social media watch
Posted by Sheila Shayon on September 26, 2013 12:42 PM
At 4 years old, Pinterest is stepping up and out of the photo-centric ‘virtual pinboard’ model it has risen to success with, adding ads in the form of ‘promoted pins,’ and now article pins to woo publishers and readers.
Pinterest is aggressively seeking to leverage its more than 5 million daily article pins from brands like BuzzFeed for whom the pinboard has become a top traffic referral. The new article pins will give brands the ability to include headlines, authors, story descriptions and links to the source from the pin itself.
“The addition of the more useful article pins is only one of many changes taking place at Pinterest this year, as the company moves to turn its growing traction into a real, monetizable business," TechCrunch notes. “The move to expand the focus to articles and news content, then, could potentially position Pinterest as a modern-day bookmarking tool akin to Delicious, or even a competitor to 'read it later' services like Instapaper or Pocket.”Continue reading...
Posted by Mark J. Miller on September 23, 2013 07:39 PM
It there’s one thing the world needs, it’s another tablet. At least that’s what some executives at Tesco, the world’s third-largest retailer thought. The brand has turned out its own device, the seven-inch Hudl, which is supported by Google’s Android, Reuters reports. The hope is that it “will boost online shopping and drive sales of [Tesco’s] digital entertainment content."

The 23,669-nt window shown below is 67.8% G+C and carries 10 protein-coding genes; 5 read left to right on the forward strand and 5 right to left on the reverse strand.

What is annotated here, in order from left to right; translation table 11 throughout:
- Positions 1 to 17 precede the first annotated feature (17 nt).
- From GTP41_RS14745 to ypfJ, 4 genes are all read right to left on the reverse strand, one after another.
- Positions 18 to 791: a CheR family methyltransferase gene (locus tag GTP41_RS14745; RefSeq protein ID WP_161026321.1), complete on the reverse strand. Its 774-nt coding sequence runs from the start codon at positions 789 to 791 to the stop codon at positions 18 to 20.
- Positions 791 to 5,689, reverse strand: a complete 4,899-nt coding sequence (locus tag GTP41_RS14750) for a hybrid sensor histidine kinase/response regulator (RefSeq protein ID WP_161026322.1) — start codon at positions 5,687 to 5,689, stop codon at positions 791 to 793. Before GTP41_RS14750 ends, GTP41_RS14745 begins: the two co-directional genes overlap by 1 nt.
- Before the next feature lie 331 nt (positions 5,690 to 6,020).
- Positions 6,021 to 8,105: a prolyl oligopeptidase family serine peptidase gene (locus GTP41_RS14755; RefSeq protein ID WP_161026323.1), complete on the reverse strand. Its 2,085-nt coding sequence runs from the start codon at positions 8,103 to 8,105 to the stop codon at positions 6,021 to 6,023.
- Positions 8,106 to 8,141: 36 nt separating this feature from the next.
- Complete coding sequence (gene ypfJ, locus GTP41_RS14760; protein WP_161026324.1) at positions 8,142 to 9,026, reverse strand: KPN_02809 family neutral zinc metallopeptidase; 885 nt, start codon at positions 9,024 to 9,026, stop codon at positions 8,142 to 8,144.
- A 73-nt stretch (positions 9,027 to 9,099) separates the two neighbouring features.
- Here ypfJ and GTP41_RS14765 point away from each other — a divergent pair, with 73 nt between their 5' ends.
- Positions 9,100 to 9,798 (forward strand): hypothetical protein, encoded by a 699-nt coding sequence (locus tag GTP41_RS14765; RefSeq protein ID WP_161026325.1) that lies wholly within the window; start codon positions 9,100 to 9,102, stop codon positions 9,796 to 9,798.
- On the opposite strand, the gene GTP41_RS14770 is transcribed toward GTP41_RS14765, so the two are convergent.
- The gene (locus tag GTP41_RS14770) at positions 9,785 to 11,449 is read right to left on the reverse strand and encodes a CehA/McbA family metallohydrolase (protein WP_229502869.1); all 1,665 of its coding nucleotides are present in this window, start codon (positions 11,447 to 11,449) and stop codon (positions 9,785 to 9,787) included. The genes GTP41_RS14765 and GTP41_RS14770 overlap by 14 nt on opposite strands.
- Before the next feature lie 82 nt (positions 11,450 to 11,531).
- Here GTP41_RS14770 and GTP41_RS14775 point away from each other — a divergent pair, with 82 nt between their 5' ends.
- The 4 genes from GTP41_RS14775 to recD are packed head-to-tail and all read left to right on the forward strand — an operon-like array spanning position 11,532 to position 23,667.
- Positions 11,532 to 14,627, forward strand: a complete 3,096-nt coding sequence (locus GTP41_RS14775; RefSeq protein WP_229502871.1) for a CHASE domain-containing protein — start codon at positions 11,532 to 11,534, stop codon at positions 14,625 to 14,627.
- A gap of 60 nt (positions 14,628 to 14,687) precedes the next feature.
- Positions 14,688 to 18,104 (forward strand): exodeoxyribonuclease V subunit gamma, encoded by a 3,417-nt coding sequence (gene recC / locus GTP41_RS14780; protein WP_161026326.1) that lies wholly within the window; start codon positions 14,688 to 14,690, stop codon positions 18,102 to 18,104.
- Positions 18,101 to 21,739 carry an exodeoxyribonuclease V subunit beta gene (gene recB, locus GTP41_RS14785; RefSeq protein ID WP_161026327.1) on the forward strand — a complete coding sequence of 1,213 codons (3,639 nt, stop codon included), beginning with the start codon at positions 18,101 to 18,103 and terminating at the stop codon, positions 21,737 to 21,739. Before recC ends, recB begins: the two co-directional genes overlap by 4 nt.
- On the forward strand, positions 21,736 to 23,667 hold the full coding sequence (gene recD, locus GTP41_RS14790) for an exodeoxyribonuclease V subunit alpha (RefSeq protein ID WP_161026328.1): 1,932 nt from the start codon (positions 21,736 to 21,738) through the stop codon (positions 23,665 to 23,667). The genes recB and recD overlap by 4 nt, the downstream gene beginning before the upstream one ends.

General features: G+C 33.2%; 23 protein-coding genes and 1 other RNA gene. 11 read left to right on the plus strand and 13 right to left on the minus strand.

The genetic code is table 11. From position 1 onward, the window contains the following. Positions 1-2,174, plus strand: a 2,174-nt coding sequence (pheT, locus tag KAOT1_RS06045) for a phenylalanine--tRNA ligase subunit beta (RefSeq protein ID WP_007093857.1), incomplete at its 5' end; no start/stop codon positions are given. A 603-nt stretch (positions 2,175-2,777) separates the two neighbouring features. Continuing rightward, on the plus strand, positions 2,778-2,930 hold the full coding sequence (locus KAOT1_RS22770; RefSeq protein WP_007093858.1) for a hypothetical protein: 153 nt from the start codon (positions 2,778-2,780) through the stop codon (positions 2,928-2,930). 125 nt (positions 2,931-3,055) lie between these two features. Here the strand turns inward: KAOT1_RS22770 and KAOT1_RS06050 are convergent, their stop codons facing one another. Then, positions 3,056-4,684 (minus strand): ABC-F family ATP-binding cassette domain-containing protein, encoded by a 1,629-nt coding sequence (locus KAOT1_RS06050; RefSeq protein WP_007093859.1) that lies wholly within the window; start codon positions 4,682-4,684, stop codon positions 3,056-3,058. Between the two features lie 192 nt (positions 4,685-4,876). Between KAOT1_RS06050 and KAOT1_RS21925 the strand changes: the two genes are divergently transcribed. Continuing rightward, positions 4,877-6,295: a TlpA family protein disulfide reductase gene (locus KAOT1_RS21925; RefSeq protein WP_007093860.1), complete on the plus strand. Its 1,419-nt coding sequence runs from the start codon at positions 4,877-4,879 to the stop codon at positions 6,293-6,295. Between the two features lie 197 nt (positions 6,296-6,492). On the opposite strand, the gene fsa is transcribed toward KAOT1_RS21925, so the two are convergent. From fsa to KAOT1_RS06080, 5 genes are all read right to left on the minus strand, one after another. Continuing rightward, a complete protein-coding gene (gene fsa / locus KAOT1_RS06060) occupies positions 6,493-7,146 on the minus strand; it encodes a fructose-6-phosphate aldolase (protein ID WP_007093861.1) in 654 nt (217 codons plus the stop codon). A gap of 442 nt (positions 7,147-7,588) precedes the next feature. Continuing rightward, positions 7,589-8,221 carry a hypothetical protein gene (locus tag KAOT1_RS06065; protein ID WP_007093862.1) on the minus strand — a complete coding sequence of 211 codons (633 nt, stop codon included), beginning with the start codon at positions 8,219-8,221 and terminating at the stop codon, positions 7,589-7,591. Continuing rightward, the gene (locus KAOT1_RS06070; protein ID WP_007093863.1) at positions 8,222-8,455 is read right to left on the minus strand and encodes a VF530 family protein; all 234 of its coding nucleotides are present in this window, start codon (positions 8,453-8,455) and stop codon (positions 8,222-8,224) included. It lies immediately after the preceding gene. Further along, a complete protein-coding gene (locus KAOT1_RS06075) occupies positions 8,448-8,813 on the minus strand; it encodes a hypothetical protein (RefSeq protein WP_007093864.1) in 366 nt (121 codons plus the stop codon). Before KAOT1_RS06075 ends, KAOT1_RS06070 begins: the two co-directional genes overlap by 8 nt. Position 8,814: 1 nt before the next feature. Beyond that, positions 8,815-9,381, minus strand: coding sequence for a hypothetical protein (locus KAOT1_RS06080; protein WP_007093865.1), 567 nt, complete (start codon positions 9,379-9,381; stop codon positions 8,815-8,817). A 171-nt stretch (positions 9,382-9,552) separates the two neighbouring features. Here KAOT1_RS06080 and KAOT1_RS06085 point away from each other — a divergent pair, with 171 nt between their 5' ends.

Tesco is doing its best to bounce back from a tough year that saw it combat a global horse meat scandal and failed grocery ventures in the US and China. Unfortunately, the Hudl won't have a much easier road, with such major competitors as Apple, Samsung and Amazon to face. But the retail giant hopes to make inroads in the market with its low-priced offering.Continue reading...
Posted by Sheila Shayon on September 16, 2013 02:49 PM
Maxim Magazine is reportedly heading to television as new owners Darden Media Group aim to launch a Maxim-branded TV channel and an indie music label. The publication will stick around too, as it remains one of the largest men's magazines despite a downturn in circulation and recent cutback from 12 to 10 issues annually.